Paterno’s regularly scheduled Tuesday press conference was canceled as national media flooded Happy Valley looking for answers. Deservedly so, as Paterno apparently never followed up after informing athletic director Tim Curley of what he’d been told by McQueary. Legally, Paterno did the minimum. But I can’t believe that a man so revered for both his accomplishments on the field and kind nature off it didn’t know it was wrong to not follow through regardless of his professional relationship with Sandusky.

This is a man former Minnesota Gophers football coach Glen Mason speaks of with ultimate reverence. Mason held Paterno in the utmost regard when I covered that 2002 Gophers team, and he’s recently told a litany of Paterno stories in his regular visits with KFAN radio’s Dan Barreiro, calling the coach “a cut above” just two short weeks ago.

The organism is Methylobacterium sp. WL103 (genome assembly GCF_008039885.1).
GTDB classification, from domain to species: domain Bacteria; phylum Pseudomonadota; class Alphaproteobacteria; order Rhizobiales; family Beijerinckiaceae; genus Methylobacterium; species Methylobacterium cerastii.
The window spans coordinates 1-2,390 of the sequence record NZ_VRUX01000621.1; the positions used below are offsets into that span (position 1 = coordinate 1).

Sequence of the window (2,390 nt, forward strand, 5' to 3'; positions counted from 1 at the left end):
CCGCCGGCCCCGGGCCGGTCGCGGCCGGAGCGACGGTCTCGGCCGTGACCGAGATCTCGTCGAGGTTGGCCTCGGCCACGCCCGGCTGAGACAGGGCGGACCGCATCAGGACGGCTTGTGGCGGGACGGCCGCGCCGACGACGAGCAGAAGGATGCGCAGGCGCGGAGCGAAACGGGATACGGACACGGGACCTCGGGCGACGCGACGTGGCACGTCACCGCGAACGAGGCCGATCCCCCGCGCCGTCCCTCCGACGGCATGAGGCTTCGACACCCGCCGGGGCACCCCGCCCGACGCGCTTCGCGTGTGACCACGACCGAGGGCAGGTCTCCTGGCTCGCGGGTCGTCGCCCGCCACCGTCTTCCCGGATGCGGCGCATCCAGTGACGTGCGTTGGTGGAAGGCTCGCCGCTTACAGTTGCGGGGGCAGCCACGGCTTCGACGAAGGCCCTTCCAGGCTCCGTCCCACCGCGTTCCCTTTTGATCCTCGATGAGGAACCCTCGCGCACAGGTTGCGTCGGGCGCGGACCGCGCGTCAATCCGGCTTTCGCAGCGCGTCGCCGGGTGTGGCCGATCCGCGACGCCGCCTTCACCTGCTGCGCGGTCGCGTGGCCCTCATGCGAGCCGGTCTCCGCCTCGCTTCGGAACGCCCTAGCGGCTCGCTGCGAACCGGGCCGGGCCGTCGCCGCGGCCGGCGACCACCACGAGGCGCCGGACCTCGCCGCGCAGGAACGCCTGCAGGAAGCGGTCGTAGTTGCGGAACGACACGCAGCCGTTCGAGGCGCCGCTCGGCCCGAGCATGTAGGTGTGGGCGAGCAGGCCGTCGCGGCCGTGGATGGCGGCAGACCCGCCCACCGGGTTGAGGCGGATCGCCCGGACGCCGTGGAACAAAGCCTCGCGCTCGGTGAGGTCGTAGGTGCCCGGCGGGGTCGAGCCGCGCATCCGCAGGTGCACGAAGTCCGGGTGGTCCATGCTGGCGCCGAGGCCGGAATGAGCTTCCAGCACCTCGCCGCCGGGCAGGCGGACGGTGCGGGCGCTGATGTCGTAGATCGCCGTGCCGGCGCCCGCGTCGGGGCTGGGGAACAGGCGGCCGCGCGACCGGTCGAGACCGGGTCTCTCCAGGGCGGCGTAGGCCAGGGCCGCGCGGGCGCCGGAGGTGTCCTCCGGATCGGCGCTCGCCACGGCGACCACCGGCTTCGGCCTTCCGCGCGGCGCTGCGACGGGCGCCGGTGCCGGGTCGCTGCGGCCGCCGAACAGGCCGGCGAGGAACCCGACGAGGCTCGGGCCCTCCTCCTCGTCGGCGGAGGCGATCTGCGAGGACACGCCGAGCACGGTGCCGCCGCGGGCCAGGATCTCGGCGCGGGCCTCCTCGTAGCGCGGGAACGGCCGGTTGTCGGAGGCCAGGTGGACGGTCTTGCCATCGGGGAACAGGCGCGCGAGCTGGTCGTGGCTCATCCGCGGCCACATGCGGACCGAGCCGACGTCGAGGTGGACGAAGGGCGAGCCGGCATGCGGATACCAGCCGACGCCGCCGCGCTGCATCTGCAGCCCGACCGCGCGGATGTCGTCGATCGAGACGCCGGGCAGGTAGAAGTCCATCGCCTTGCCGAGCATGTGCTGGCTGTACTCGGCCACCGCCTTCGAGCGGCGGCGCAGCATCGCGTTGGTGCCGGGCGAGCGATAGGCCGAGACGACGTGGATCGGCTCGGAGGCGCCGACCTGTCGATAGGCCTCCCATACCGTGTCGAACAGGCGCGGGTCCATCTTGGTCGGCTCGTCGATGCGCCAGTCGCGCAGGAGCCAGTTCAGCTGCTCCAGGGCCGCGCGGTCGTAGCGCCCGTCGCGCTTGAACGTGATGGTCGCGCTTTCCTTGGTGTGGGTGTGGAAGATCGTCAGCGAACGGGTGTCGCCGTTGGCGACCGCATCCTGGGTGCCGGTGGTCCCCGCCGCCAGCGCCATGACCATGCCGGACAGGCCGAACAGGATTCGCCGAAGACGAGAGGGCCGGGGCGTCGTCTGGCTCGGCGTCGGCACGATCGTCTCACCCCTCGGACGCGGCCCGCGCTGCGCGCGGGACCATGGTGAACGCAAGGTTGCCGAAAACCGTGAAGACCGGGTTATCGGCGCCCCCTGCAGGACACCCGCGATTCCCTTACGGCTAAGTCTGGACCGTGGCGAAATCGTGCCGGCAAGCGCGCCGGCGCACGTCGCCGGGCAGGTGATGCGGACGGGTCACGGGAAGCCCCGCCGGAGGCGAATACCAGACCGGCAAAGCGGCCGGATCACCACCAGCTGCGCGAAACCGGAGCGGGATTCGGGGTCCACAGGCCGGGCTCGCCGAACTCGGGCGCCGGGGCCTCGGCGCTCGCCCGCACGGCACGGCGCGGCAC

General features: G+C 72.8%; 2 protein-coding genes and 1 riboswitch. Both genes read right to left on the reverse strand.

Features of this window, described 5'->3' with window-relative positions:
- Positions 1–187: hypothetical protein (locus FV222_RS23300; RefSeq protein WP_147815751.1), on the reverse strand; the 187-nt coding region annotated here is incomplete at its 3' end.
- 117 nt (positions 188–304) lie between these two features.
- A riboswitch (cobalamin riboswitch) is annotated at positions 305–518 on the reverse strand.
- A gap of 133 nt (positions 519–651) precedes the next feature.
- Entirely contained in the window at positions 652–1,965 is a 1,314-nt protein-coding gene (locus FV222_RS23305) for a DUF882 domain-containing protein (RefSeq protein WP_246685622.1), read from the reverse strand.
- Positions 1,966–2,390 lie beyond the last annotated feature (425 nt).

The point is, Paterno knows what’s right and what is wrong. Not going to the police when Sandusky reportedly later showed up with other boys on Penn State’s campus is indefensible. By continuing to avoid public comment, Paterno is only further damaging his reputation and that of his university.

This is the last way anyone could’ve imagined Paterno’s legacy coming to an end. At 84 years old and with more than 400 career victories, the face of Penn State – if not all of college football – earned the right to go out on his own terms.

But by harboring a sexual predator in his ranks, Paterno forfeited those rights. It’s a shame, but it was done of his own volition. Paterno should face the tough questions, apologize to the victims who suffered as a direct result of his inaction, and voluntarily walk away from job he’s held since 1966.

Then comes the hard part – looking into the eyes of those grandchildren he holds so dear, and explaining why he failed to help children just like them.

Good luck in the final weeks of the fantasy football regular season!